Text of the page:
Rx Plus Pharmacy is a teaching pharmacy. Our team is made up of pharmacists along with a team of pharmacy interns working alongside them. Our interns are learning and developing into the next generation of pharmacists. Our preceptorship program invites St. John’s University 5th and 6th year interns to experience Rx Plus Pharmacy.
We develop our interns into compassionate, caring, competent members of the healthcare team by providing strong foundational knowledge in clinical, medical, pharmaceutical and business practices. Our students participate in our curriculum to demonstrate the benefits of pharmacist-provided patient care in our patient population in keeping with St. John’s University’s Vincentian mission and in accordance with the University’s commitment to global education.
Our distinguished faculty share their knowledge and experiences using a variety of teaching methods suitable for students with different learning styles. Our programmatic goals and objectives are met using a diverse mix of abilities-based learning exercises, lectures, group projects, active learning, simulation exercises, and real-world experiences combine to provide students an opportunity to grow into independent practitioners ready to participate as members of the interprofessional healthcare team. Our interns are equipped with the knowledge, skills, and abilities necessary to be healthcare providers and lifelong learners who are adaptable to an ever-changing local and global healthcare environment.
Mario and Kristi
Nick and Arnold
St. John’s Code of Ethics for Pharmacists
Pharmacists are health professionals who assist individuals in making the best use of medications. This Code, prepared and supported by pharmacists, is intended to state publicly the principles that form the fundamental basis of the roles and responsibilities of pharmacists. These principles, based on moral obligations and virtues, are established to guide pharmacists in relationships with patients, health professionals, and society.
I. A pharmacist respects the covenental relationship between the patient and pharmacist.
Interpretation: Considering the patient-pharmacist relationship as a covenant means that a pharmacist has moral obligations in response to the gift of trust received from society. In return for this gift, a pharmacist promises to help individuals achieve optimum benefit from their medications, to be committed to their welfare, and to maintain their trust.
II. A pharmacist promotes the good of every patient in a caring, compassionate, and confidential manner.
Interpretation: A pharmacist places concern for the well-being of the patient at the center of professional practice. In doing so, a pharmacist considers needs stated by the patient as well as those defined by health science. A pharmacist is dedicated to protecting the dignity of the patient. With a caring attitude and a compassionate spirit, a pharmacist focuses on serving the patient in a private and confidential manner.
III. A pharmacist respects the autonomy and dignity of each patient.
Interpretation: A pharmacist promotes the right of self-determination and recognizes individual selfworth by encouraging patients to participate in decisions about their health. A pharmacist communicates with patients in terms that are understandable. In all cases, a pharmacist respects personal and cultural differences among patients.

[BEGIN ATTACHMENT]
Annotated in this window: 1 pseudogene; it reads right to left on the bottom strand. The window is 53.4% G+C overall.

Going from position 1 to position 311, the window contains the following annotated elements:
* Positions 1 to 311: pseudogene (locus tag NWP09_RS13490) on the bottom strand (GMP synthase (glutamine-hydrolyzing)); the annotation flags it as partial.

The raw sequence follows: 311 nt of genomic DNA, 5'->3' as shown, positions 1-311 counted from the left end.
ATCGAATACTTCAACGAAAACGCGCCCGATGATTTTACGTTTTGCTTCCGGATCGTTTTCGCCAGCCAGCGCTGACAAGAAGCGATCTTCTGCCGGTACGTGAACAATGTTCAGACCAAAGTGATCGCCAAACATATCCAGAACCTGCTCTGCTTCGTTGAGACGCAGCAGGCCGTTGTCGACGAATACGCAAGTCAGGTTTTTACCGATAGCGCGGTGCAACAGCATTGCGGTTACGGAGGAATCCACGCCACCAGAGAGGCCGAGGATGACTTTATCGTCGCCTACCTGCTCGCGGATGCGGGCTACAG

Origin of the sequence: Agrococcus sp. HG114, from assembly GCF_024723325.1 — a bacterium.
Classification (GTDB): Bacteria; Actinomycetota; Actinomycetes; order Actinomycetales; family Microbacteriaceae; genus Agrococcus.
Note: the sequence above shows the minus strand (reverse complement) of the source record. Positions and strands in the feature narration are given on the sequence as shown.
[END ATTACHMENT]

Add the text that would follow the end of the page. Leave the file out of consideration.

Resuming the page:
IV. A pharmacist acts with honesty and integrity in professional relationships.
Interpretation: A pharmacist has a duty to tell the truth and to act with conviction of conscience. A pharmacist avoids discriminatory practices, behavior or work conditions that impair professional judgment, and actions that compromise dedication to the best interests of patients.
V. A pharmacist maintains professional competence.
Interpretation: A pharmacist has a duty to maintain knowledge and abilities as new medications, devices, and technologies become available and as health information advances.
VI. A pharmacist respects the values and abilities of colleagues and other health professionals.
Interpretation: When appropriate, a pharmacist asks for the consultation of colleagues or other health professionals or refers the patient. A pharmacist acknowledges that colleagues and other health professionals may differ in the beliefs and values they apply to the care of the patient.
VII. A pharmacist serves individual, community, and societal needs.
Interpretation: The primary obligation of a pharmacist is to individual patients. However, the obligations of a pharmacist may at times extend beyond the individual to the community and society. In these situations, the pharmacist recognizes the responsibilities that accompany these obligations and acts accordingly.
VIII. A pharmacist seeks justice in the distribution of health resources.
Interpretation: When health resources are allocated, a pharmacist is fair and equitable, balancing the needs of patients and society. The endorsement of this document was reviewed in 2012 by the Council on Pharmacy Practice and by the Board of Directors and was found to still be appropriate.
Copyright American Pharmacists Association. Adopted by the membership of the American Pharmaceutical Association on October 27, 1994. Endorsed by the American Society of Health-System Pharmacists House of Delegates on June 3, 1996 (ASHP Policy 9607). Proceedings of the 47th annual session of the ASHP House of Delegates. Am J Health-Syst Pharm. 1996; 53:1805. ASHP Reports.
Oath of Commitment for the Pharmacy Technician
As I embark upon my course of study at Rx Plus Pharmacy, I will: